He was eighteen when his family heard he would be drafted. Stuck in freezing barracks, getting up every day at the crack of dawn. Digging ditches, building roads? He was supposed to be playing the bugle; maybe he was. Most young men were in the Russian Army for a few years, but they kept Jews forever. How long would they keep him here?
In 1827, Czar Nicholas I decreed that Jewish boys between age 12 and 18 should be conscripted by the army, where they would be forced to serve 25 years. During this time they were also supposed to be converted to Christianity. Many boys did not survive the brutal conditions in the Siberian military camps and some Jewish families even cut off their sons’ index fingers so they could not fire bullets and would be exempt from service. Others tried bribery to get their children out.
My grandfather Josef was the youngest boy in his family and they scrimped and saved to smuggle him out of the country. Brothers, sisters, mother, father, who? I want to know but don’t. All I know is Josef’s last place of residence was somewhere called “Srezpe” in Russia. I don’t know how the money came or who got it—but somehow they were able to pay someone to spirit out their boy, from safe house to safe house, so he could get to Germany.
His ship was in Bremen. Called the Havel, it brought him to Ellis Island on the last day of June, 1897. He walked off the boat with five dollars in his pocket, maybe the bugle too. He was a Klezmer musician, playing weddings and other celebrations in his youth. Clarinet, clavinet? I have no idea. Dark hair, eyes, spectacles, looking more like a scholar than a musician. They paid him in whiskey, giving him a taste for it at an early age that led to addiction and early death.
He changed his name to Julius, perhaps to make it sound more American. And hearing about him now feels like he is reaching out his hand in the dark.
It was my sister who found him, the only passenger with our name on the Havel manifest. People used to ask me (and still do sometimes), “What kind of a name is Zark?” I usually smile and say, “My name.” They ask if it was shortened, changed from Zarkowitz, or Zarkofsky, or even Zarkh. But according to the records at Ellis Island, my grandfather’s name was simply Josef Zark.
I smile to think how his ship has the name of one of my favorite playwrights. My grandfather must have been in steerage, weaving and bobbing with the waves. Sickly? Strong? No idea. My parents were quite a bit older than me, so I never met my grandparents and heard only vague details of their lives. My grandfather walked off the boat and made his way, somehow, to Bayonne, New Jersey. He later met a young woman from Byelorussia, Esther Kaplan, with long red hair she could sit on and skin like a porcelain doll.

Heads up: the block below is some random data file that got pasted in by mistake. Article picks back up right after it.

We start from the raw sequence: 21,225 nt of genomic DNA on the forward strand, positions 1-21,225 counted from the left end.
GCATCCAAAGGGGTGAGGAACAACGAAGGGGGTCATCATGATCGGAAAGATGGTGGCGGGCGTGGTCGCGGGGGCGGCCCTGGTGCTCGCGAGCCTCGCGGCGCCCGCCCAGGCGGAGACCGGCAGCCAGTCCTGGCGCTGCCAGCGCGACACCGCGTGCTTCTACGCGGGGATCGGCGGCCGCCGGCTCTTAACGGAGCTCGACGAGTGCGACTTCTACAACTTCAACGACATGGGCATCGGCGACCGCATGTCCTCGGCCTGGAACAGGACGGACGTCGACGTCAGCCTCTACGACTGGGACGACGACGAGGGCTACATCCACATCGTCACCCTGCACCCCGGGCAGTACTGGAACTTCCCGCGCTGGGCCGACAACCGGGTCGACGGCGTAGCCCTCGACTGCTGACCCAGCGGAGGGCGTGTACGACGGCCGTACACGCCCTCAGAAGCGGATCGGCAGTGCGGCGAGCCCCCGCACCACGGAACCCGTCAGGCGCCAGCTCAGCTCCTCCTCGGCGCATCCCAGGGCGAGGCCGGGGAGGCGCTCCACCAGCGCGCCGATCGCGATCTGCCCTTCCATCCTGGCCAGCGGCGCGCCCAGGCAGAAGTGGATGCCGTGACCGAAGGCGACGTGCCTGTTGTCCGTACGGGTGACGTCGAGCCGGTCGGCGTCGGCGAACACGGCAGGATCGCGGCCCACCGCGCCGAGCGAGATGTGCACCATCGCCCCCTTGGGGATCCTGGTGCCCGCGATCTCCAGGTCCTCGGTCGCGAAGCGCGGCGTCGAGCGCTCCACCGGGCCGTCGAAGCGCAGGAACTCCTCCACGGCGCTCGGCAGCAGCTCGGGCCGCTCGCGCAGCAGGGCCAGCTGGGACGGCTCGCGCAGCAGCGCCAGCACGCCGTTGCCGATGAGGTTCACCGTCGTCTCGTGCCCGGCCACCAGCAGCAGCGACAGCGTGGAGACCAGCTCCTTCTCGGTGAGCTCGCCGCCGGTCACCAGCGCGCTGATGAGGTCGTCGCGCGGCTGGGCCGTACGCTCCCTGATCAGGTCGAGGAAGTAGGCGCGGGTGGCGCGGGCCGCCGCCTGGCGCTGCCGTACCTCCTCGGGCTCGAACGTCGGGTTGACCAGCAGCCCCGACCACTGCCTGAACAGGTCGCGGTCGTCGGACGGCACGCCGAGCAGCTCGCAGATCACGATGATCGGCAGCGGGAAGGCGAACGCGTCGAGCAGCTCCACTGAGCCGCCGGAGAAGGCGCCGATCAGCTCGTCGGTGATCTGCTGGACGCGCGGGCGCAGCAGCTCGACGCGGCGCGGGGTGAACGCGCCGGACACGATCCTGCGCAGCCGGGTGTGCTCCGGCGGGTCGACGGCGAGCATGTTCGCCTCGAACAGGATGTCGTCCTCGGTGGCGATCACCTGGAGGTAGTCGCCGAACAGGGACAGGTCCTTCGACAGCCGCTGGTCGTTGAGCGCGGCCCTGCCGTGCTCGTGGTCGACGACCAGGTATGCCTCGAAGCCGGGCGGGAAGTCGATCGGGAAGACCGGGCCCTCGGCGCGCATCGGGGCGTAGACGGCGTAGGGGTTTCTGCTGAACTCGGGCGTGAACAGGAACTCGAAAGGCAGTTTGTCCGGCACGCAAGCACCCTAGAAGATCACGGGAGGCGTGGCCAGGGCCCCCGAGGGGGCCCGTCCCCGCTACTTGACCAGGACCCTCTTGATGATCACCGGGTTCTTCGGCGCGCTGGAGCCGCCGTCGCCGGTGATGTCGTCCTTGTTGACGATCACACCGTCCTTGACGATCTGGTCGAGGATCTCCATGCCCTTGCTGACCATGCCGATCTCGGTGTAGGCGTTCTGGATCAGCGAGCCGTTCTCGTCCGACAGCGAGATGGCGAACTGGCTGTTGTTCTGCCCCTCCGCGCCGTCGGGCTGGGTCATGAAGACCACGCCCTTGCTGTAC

I am told that Julius had a grocery store and performed at various parties when he could find work. He and my grandmother had three sons—Sam and a set of twins named Max and Harry. Max was my father, and says he and Harry ran around like “wild animals.” At one point Julius made illegal whiskey on the roof, and my grandmother had to entertain the G-men while he tried to get rid of it. They found it though, and brought him to jail instead; but he had connections who got him home.
Josef/Julius, lucky Julius, where is your family now? I cannot think what must have happened to them, but believe they must have perished, either in pogroms or the Holocaust. Mother, father, sisters, brothers, cousins? Vanished now, like smoke.
I heard about my grandfather’s arrival in this country this week, when my sister called to share her findings on the Ellis Island website. We talked about him and I tried to visualize him, but the man I see in pictures is much older and I know he was still a teenager when he came over here.
Tonight I walked down the street crying, knowing I must be scaring children who would stop and stare. I was thinking of this young man, having no chance to say goodbye to his family, hiding in basements or attics and finally reaching the ship that would take him to safety. He would never see his family again. Did he write them? Did he dare?
In his play Angels in America, Tony Kushner talks about the great journeys taken by our ancestors from the Old World to the New, and how we will never make those journeys. When I saw the play I remember standing on a crowded line in the lobby at intermission and hearing someone say they were stuck on line. Then I heard someone else saying, “You’re only stuck if you have somewhere to go,” and the words have stayed with me.
My grandfather had somewhere to go.
Without his journey I would not be here, writing. My father would not have fought in World War II and come home to build a business in Jersey City. My son would not have grown up to be a singer and musician; my sister, with her sculptures and artist’s eye and my cousins would be gone too.
My dad used to tell me one story about my grandfather, over and over. “This is America!” he would say. “Everything will work out!” It always made me laugh but tonight, I thought about it in another way—because the journey to get here also cost my grandfather something. For the first time, I can begin to understand what it was.
If we ever met, I would call him Zayda, the Yiddish word for grandfather.
He didn’t know about us and will never know us. But I am sitting here with his name and my grandmother Esther’s hair color. I am looking at the green Minnesota parkland at the end of my street, pretending he is with me for a minute, on the road.
My son has some of your music inside him and maybe I do too, I say. And had you not risked your life to escape from the Tsar’s army and come to America, neither one of us would be here. I owe you everything and will never know you. But I feel your hand, Zayda. Reaching out for me in the dark.